After spending months performing research, talking to your colleagues, and developing your work, you might think you are ready to take your research to the next level by creating a biotech company. You want to make an impact on the world and share what you have developed, but you didn’t go to business school and have no idea how to start a biotech company.
Though the road to becoming the owner of a successful biotech company may be long and bumpy, the only thing that will ensure the failure of your idea is to go in blind.
Successful biotech companies are founded on ideas but become successes due to hard work and diligence on the part of the founders. You absolutely do not need to have a degree in business to create a successful biotech company, but you will need to dedicate your time and energy to follow the appropriate steps.
Here, we will cover a few of the necessary components of starting your own biotech company so you can go forth confidently and share your ideas with the world.
Central to any good biotech startup is an excellent idea, but just because you like the idea doesn’t mean the market will. Before you invest any money or time into your biotech company, do your research to determine whether there is a need for your product.
Not sure whether your idea is a viable one? Try answering this: What problem(s) are you solving with your product? Does your product fill a hole in the market?
Even the possibility of garnering interest from a niche market is a good sign for the success of your biotech company, but keep in mind that a smaller market will mean fewer opportunities for funding. Additionally, consider what it will cost to get your project off the ground.
Your idea may be better than what is currently on the market, but if it costs 40x more to make, your chances of success are slim.
Next, secure your ideas by obtaining intellectual property rights to your product. You may have come up with the next big thing in biotech, but if you don’t secure a patent or some other type of IP, you’ll have a much more difficult time garnering support or funding.
As you begin the process of filing for IP, consider consulting with a legal team to ensure you are protecting every aspect of your idea as broadly as possible.
No business has become a success based on the sole efforts of one individual, and yours won’t either. Create a well-rounded team by finding like-minded individuals with complementary skills.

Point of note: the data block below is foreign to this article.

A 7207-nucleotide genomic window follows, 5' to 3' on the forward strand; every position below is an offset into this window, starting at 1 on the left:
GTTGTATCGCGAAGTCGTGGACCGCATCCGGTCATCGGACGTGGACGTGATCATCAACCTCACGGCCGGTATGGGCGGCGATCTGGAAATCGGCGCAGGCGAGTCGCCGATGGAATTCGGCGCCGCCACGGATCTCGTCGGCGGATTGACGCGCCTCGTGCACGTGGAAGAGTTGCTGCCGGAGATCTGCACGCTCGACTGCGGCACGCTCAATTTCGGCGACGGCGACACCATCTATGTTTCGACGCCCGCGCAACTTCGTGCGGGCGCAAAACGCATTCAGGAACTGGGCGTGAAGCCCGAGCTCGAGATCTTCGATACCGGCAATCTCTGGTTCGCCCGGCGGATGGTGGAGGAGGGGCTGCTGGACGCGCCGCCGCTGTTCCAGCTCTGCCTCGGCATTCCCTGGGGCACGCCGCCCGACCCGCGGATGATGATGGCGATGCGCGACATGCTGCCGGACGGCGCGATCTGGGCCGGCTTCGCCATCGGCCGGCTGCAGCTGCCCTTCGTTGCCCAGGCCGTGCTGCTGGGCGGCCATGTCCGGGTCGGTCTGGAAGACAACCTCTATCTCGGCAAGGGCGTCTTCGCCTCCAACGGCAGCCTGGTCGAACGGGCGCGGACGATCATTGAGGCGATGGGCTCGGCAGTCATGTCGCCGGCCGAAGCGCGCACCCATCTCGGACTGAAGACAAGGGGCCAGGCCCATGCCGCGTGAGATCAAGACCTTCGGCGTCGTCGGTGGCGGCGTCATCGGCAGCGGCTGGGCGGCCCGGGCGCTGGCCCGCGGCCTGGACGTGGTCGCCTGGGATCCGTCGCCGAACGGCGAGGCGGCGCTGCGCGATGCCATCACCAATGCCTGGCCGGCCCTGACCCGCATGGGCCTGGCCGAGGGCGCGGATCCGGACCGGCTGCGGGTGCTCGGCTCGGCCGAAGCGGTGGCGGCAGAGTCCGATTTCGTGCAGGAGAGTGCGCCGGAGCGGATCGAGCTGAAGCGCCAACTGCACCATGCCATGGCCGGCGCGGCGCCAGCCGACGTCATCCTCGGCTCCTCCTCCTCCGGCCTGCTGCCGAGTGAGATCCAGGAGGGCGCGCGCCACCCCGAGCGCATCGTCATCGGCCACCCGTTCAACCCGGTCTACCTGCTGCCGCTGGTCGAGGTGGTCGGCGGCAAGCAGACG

Look for a combination of experience and enthusiasm, and you’ll be well on your way. Gather individuals with strong entrepreneurial and business backgrounds and find fellow academics with interest or experience in fields relating to your work.
If you are creating a new drug, you should have someone on your team with pharmacology experience. If you are developing a medical device, you should have an engineer on your team.
Bringing on co-founders and gathering a team will not only help you develop a well-rounded company but will also prove to investors that you are dedicated and capable. As you build your team, keep in mind that not all interested individuals should be co-founders or be given an equal share.
Choose your team carefully by considering their commitment to the success and future of the company as well as the particular skill set they have to offer.
No matter how good your idea is, you won’t get it off the ground without financial backing. Money is one thing no startup will ever have enough of, and you should be prepared to search high and low for possible financial opportunities.
Research federal grants, contact investors and investment groups, explore venture capital foundations, and create crowdfunding campaigns. Before and during this process, make sure you have a good handle on what your general expenses will be, between purchasing necessary biological materials, licensing, and lab benches.
If you have gathered an excellent team, this will be the time for them to shine. Investors will be far more likely to show interest in your biotech startup if you and members of your team have experience in the markets or industries you are targeting.
Investors will want to determine whether your product is better than what is already on the market, be prepared to discuss the ins and outs of your company and to answer plenty of questions.
Your best bet for receiving funding is to do your research before ever approaching an investor. Knowing the spaces and industries in which investors typically participate will increase your chances, and knowing the types of companies and projects they favor will help you tailor your marketing.
As you prepare to approach investors, be sure to take note of how exactly you intend to spend the money; investors will want to know it is going to capable hands.
No matter where you receive your funding, be lean in your first few years as a startup. No startup has ever had a surplus of money, and more often than not, companies find themselves consistently scrambling for funds.
In your first few years, take advantage of money-saving measures. Purchase used equipment, operate your business virtually, and avoid over-hiring – you’re going to need every last penny you have.
Looking to build a lab or two for your new biotech? Contact us for lab design and construction services.